The Colorado Front Range—Anatomy of a Laramide Uplift
Published:January 01, 2004
Karl S. Kellogg, Bruce Bryant, John C. Reed, Jr., 2004. "The Colorado Front Range—Anatomy of a Laramide Uplift", Field Trips in the Southern Rocky Mountains, USA, Eric P. Nelson, Eric A. Erslev
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Along a transect across the Front Range from Denver to the Blue River valley near Dillon, the trip explores the geologic framework and Laramide (Late Cretaceous to early Eocene) uplift history of this basement-cored mountain range. Specific items for discussion at various stops are (1) the sedimentary and structural record along the upturned eastern margin of the range, which contains several discontinuous, east-directed reverse faults; (2) the western structural margin of the range, which contains a minimum of 9 km of thrust overhang and is significantly different in structural style from the eastern margin; (3) mid- to late-Tertiary modifications...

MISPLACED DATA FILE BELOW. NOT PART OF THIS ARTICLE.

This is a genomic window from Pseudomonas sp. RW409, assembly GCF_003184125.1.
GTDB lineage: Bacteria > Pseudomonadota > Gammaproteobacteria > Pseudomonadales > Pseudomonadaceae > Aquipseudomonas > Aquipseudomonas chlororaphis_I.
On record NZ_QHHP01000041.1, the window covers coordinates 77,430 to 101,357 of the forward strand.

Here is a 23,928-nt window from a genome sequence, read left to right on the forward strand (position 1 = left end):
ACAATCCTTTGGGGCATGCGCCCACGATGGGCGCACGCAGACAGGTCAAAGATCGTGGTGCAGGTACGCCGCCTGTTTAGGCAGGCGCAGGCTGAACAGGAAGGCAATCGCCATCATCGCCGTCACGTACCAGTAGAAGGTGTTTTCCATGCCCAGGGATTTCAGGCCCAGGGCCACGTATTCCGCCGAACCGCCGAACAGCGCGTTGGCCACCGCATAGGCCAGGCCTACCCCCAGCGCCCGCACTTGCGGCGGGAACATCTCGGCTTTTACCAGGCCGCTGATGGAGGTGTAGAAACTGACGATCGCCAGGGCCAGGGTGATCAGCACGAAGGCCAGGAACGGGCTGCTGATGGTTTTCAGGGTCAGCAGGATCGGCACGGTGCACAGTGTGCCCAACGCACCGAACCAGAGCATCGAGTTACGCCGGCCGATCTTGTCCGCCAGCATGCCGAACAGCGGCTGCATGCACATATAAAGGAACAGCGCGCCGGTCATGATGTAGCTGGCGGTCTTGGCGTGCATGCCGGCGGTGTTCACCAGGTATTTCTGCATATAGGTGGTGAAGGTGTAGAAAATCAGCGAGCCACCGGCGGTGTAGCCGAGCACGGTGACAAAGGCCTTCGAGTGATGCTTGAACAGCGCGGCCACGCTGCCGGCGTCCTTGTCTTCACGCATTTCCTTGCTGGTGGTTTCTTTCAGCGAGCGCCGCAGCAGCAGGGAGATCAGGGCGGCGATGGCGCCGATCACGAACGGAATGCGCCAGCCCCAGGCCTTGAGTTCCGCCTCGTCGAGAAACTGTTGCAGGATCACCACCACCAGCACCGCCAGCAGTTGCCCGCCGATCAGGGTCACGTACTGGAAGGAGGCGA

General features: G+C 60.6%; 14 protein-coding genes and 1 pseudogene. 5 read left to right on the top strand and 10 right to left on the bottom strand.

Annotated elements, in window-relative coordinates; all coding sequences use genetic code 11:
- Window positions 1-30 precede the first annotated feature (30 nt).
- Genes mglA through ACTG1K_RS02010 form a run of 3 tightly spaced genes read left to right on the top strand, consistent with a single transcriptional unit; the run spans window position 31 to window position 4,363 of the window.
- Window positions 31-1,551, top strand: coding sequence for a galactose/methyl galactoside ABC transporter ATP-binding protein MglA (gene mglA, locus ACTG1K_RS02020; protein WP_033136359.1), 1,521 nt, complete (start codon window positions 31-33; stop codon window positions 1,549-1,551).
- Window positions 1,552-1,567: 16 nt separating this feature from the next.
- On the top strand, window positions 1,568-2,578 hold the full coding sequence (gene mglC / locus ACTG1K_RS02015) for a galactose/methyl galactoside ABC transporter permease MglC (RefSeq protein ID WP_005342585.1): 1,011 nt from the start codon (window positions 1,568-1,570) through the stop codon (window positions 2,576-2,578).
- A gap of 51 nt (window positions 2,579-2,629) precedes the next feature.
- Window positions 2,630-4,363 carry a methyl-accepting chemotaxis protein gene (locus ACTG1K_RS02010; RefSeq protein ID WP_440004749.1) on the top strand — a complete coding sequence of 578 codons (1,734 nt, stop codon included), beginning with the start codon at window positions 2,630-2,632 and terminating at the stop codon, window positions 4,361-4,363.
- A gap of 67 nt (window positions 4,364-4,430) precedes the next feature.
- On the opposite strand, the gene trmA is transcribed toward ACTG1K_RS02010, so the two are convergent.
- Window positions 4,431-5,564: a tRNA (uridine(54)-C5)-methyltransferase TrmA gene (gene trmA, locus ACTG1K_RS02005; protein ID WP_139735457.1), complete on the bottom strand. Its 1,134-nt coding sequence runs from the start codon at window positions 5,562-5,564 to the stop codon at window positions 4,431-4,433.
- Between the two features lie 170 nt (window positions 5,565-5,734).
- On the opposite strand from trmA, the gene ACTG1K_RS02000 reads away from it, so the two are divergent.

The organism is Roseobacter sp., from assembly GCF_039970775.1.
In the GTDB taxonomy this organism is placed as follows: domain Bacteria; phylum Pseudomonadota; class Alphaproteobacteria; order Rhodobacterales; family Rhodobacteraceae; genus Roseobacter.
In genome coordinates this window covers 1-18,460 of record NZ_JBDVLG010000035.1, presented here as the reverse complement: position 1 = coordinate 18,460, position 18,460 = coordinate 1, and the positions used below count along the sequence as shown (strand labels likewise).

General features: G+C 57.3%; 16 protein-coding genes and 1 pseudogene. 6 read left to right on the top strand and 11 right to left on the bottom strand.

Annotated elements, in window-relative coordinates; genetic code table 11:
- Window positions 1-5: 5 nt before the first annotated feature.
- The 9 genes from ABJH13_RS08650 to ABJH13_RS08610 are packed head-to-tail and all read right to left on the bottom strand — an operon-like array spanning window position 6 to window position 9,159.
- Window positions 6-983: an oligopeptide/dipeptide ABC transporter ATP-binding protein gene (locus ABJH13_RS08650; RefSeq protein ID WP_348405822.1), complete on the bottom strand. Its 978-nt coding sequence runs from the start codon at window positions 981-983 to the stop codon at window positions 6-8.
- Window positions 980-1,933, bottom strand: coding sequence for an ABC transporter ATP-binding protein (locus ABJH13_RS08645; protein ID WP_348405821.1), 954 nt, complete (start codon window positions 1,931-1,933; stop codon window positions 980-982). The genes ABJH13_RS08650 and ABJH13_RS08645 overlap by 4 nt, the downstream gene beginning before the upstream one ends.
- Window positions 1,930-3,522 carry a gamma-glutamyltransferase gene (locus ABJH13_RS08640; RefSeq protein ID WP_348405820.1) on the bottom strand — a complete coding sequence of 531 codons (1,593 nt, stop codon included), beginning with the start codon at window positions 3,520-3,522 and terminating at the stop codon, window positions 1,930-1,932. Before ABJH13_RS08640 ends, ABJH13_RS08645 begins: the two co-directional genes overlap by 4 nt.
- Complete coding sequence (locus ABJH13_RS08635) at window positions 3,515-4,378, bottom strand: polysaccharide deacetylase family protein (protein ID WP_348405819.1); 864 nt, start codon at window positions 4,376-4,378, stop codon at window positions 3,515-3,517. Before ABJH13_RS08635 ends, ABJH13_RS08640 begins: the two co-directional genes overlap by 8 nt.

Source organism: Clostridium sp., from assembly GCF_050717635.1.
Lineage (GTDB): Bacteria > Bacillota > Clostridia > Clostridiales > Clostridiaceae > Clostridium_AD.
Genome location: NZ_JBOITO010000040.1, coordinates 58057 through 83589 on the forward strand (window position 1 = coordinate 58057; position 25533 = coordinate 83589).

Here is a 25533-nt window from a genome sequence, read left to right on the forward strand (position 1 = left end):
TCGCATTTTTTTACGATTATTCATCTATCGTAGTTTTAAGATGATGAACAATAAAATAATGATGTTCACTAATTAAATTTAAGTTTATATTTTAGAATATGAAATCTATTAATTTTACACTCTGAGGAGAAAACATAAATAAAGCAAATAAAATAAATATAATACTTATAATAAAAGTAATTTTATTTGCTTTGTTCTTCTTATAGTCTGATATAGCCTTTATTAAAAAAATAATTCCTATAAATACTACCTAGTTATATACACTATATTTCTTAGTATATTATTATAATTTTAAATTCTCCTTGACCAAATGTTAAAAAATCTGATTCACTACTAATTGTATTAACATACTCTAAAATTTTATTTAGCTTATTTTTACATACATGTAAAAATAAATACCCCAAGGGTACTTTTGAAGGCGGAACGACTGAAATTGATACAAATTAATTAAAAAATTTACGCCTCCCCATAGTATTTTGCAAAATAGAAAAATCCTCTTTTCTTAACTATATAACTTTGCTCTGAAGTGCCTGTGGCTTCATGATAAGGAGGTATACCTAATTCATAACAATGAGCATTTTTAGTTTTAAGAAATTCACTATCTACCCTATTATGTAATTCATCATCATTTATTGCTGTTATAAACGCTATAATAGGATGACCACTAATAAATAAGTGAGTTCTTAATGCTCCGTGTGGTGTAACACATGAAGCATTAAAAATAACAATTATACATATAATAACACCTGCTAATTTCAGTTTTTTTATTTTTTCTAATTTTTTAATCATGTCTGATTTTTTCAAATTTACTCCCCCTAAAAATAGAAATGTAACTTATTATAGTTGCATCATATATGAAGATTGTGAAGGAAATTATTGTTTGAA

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Field Trips in the Southern Rocky Mountains, USA
The theme of the 2004 GSA Annual Meeting and Exposition, “Geoscience in a Changing World,” covers both new and traditional areas of the earth sciences. The Front Range of the Rocky Mountains and the High Plains preserve an outstanding record of geological processes from Precambrian through Quaternary times, and thus serve as excellent educational exhibits for the meeting. With energy and mineral resources, geological hazards, water issues, geoarchaeological sites, and famous dinosaur fossil sites, the Front Range and adjacent High Plains region provide ample opportunities for field trips focusing on our changing world. The chapters in this field guide all contain technical content as well as a field trip log describing field trip routes and stops. Of the 25 field trips offered at the Meeting, 14 are described in this guidebook, covering a wide variety of geoscience disciplines, with chapters on tectonics (Precambrian and Laramide), stratigraphy and paleoenvironments (e.g., early Paleozoic environments, Jurassic eolian environments, the K-T boundary, the famous Oligocene Florissant fossil beds), economic deposits (coal and molybdenum), geological hazards, and geoarchaeology.